Consumer Credit Protection Act

The Consumer Credit Protection Act was put in place in 1972. It has been continually added to and amended since that start. Within the consumer credit protection act is the fair credit reporting act.

While the CCPA is directed at protecting consumers and helping them with their credit, the fair credit reporting act is directed at the lenders and agencies that handle the information about the consumer.

chapters of the consumer credit protection act

There are several sub-chapters,

the 1st being commonly known as the truth in lending act and officially known as the consumer credit cost disclosure.

The consumer credit cost disclosure was designed to make the consumer aware of the cost of obtaining credit.

    It requires lenders who are in business to regularly make loans available to their customers to include disclosures in clearly understandable language that make the terms of that loan known.

    This includes all finance charges, fees, length of agreement and full cost at the end of the payment schedule.

The 2nd sub-chapter in the consumer credit protection act are the restrictions on wage garnishments. This chapter additionally protects the person from losing their job due to the wage garnishment.

    Wage garnishment happens when either the government or a court order determines that a debt must be repaid.

    This act puts restrictions on amounts that can be taken from one's paycheck.

    Usually a percentage according to the situation is used to calculate an amount that can be garnished in each paycheck.

    The employer must withhold that amount and send it to the proper identity.


There is a sub-chapter 2a that is named credit repair organizations act.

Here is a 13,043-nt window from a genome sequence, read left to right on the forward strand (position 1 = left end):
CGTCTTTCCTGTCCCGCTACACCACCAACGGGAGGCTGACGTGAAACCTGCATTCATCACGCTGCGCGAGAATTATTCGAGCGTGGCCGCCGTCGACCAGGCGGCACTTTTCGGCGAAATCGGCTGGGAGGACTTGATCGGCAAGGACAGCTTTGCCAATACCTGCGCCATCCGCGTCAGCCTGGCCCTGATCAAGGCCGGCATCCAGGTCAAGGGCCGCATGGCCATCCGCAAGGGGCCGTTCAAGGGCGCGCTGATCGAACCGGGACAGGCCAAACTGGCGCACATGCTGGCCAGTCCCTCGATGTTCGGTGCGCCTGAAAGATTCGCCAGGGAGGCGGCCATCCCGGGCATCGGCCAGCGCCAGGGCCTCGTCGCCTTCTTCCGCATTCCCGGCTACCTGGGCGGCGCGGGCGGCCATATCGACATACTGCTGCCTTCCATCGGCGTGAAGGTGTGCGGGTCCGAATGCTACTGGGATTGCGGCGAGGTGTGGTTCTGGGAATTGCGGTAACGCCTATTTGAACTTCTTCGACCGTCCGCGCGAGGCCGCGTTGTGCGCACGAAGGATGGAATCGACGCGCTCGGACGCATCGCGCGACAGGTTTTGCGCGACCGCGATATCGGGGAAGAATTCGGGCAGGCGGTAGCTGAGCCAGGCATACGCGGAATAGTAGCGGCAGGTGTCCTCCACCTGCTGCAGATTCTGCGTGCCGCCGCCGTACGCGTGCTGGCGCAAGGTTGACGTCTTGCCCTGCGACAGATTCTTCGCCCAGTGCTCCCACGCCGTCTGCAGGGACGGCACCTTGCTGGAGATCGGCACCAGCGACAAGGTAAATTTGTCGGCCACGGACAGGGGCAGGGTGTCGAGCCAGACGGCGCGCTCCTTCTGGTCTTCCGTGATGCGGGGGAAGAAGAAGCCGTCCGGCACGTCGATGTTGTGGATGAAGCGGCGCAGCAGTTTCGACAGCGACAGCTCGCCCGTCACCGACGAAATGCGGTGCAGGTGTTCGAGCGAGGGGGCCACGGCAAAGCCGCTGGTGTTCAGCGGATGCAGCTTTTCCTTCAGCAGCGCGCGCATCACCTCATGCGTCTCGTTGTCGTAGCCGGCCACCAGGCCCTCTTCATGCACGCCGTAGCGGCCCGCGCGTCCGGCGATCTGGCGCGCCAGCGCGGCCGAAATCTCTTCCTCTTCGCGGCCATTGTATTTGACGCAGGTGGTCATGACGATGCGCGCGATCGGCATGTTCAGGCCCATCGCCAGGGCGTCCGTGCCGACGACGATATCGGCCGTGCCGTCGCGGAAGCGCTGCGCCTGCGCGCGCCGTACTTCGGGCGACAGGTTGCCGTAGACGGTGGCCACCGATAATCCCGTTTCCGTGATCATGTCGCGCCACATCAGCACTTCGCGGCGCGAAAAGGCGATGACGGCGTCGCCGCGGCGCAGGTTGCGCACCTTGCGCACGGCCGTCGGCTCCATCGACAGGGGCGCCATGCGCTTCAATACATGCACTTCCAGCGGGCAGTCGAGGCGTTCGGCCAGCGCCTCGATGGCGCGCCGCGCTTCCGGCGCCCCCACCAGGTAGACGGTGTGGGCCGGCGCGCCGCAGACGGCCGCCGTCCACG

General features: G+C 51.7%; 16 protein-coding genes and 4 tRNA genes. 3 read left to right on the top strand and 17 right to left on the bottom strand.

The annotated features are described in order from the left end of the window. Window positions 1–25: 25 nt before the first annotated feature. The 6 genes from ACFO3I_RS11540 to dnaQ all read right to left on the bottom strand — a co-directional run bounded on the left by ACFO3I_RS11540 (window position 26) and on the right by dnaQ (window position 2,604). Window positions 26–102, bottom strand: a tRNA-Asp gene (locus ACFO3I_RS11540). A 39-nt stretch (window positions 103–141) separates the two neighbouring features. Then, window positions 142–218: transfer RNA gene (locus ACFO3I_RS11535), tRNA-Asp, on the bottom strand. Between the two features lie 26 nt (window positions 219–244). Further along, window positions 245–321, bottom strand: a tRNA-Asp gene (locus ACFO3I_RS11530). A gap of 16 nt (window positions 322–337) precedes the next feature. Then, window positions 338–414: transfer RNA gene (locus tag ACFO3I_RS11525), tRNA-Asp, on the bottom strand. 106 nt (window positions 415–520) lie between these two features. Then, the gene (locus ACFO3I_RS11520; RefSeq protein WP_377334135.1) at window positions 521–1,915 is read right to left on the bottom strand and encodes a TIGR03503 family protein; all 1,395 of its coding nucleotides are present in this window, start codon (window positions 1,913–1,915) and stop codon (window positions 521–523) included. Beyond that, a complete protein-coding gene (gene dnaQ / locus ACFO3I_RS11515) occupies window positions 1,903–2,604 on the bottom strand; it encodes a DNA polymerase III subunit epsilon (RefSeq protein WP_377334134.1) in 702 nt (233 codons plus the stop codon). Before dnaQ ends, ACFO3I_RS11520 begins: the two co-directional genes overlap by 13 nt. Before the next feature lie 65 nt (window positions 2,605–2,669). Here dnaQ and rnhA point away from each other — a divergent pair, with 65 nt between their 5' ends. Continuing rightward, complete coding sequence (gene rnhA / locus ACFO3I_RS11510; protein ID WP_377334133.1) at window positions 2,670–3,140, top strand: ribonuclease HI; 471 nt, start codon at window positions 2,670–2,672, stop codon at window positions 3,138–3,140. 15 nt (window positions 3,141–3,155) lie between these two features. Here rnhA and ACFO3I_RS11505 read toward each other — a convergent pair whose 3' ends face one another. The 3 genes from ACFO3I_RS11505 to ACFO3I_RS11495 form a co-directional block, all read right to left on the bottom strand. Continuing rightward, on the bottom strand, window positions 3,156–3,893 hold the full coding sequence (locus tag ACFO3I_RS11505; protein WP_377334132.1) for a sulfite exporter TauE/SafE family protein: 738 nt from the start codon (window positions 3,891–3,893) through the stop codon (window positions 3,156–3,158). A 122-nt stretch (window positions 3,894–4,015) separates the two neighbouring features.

This act was put in place to put boundaries on credit repair organizations that formerly were treating consumers in an unfair way.

    Again helping consumers to make informed decisions about the company they may be considering to do business with and protecting from scams.

The 3rd sub-chapter is credit reporting agencies.

    Our banking system is largely dependent on credit so putting requirements on the agencies that report this information to do so accurately is needed.

    It was determined that inaccurate credit reports impair the efficiency of the banking system and undermine the consumer's confidence in that system.

    The laws pertaining to what information can be on your credit report (and what cannot) and how long it can stay there were put in place with this chapter of the act.

The next sub-chapter in the consumer credit protection act is the equal credit opportunity act.

    As one might expect this act makes it unlawful to discriminate against another in extending credit due to race, color, religion, national origin, sex, marital status or age (providing they have the capacity).

    Additionally you can not discriminate against a person because all their income is derived from public sources.

The 5th sub-chapter in this act is the fair debt collection practices act.

It was put in place to put boundaries on just how far a debt collector can go to try and collect that debt.

There are still many debt collectors that break the law concerning this act. Many times they are not taught the laws that govern them by those who have employed them.

Knowing the laws when you are in the situation of being behind on debt and collectors hounding you can greatly help this stressful situation.

The last sub-chapter in the consumer credit protection act is concerned with Electronic fund transfers.

    This one is important because it deals with all the ways money is transferred electronically.

    It puts requirements in place that the institutions that transfer the money need to follow.

    It places terms and conditions on the transfers, places terms on error resolution, consumer liability and the liability of the financial institution.

    When this act was put in place it was found that the rights and liabilities of both the consumer and the financial institution were unclear and undefined. Hence this regulation.

consumer credit protection act to legal credit restoration

return to credit repair resources home page

Share this page:
Enjoy this page? Please pay it forward. Here's how...

Would you prefer to share this page with others by linking to it?

  1. Click on the HTML link code below.
  2. Copy and paste it, adding a note of your own, into your blog, a Web page, forums, a blog comment, your Facebook account, or anywhere that someone would find this page valuable.